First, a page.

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March 7, 2021

I’ll Never be as Generous a Tree

Filed under: Uncategorized — Joe Brehm @ 12:45 am

Gray dusk settles over the land; the hills and pasture are still, though a strong March wind plays with even the strongest branches. The type of wind that stirs your innards, stoking some nearly forgotten coal in your human guts to white hot.

Sugar maple sap boils furiously over a fire, roaring in the wind, of pithy elm pocked by saprobic insect larvae. Steam pours off the metal pan in unpredictable white waves, like a time lapse of cloud formation over the ocean. The sap turns amber as the water vapor flies out of the pan, further condensing the tree sugars.

The fire is a storm reaching out, barely contained by the immobile brick fire ring. It roars up and through the sap pan in red, orange, and blue flame; a swirling tornado of steam ensues. Bearing witness to this scene is to become enveloped in the power of fire and water both writhing, now, in darkness. It is at once hypnotic and stirring, easy to sink beyond the physics of evaporation and combustion into deeper thought.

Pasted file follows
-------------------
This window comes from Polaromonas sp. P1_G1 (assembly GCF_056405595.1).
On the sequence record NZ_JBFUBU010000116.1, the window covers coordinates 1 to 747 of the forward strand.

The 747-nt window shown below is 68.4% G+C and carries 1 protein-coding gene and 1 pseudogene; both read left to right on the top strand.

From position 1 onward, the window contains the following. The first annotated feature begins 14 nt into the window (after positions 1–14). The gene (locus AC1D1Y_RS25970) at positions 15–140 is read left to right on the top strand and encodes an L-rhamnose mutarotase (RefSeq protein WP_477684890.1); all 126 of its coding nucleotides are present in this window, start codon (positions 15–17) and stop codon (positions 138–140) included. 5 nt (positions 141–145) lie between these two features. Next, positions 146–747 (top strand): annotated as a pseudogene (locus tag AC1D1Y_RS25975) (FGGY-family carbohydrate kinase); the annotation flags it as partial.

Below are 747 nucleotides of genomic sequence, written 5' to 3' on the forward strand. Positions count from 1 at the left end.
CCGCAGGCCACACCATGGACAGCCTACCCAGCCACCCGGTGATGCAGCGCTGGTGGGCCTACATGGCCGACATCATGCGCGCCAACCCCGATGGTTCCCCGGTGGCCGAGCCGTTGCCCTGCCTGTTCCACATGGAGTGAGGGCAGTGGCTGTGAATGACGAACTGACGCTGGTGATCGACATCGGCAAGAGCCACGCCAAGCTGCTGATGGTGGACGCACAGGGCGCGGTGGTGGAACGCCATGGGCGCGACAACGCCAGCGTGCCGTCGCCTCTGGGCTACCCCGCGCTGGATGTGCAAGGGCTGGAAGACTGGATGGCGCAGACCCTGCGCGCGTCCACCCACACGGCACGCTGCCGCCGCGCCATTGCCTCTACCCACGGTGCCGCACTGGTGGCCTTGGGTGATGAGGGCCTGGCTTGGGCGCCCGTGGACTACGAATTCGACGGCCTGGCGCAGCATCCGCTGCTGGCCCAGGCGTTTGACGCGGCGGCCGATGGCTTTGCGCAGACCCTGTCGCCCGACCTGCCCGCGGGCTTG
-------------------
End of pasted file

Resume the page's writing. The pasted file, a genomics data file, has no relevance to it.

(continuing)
I read the archaeological account of the County Home Site (Patton and Curran, 2016), which is a mere few miles from where I sit, as the crows fly, along Sunday Creek. People lived there thousands of years ago. The charcoal they left behind was mostly from oaks and hickories. It appears they ate a good deal of black walnuts and hickory nuts in addition to the animals they hunted. Did the people there boil sugar maple sap, too, perhaps in big clay pots or elk stomachs? I recall one of the Anishinaabe elders in Michigan explaining that maple sugar has always been an important food for children and elders

Though I try, I will never be as generous as a tree. As Anthony de Mello writes in his masterpiece, Awareness

Tomorrow, the sap cycle will continue. I will boil this batch of sap a bit longer, as it completes the journey to syrup. I will walk to our generous neighbor’s farm and empty the buckets again into one. The sun may be shining again, and the burning stars will be invisible above the blue sky. A red-shouldered hawk may cry out just above the tree line. A pair of meadowlarks may flash their yellow bellies as they fly over the pasture, already eyeing breeding territories. And, as I make my way to the tree line and the first buckets

Special thanks to Homecoming Farm in Amesville for the many insights and tips on sap and syrup.

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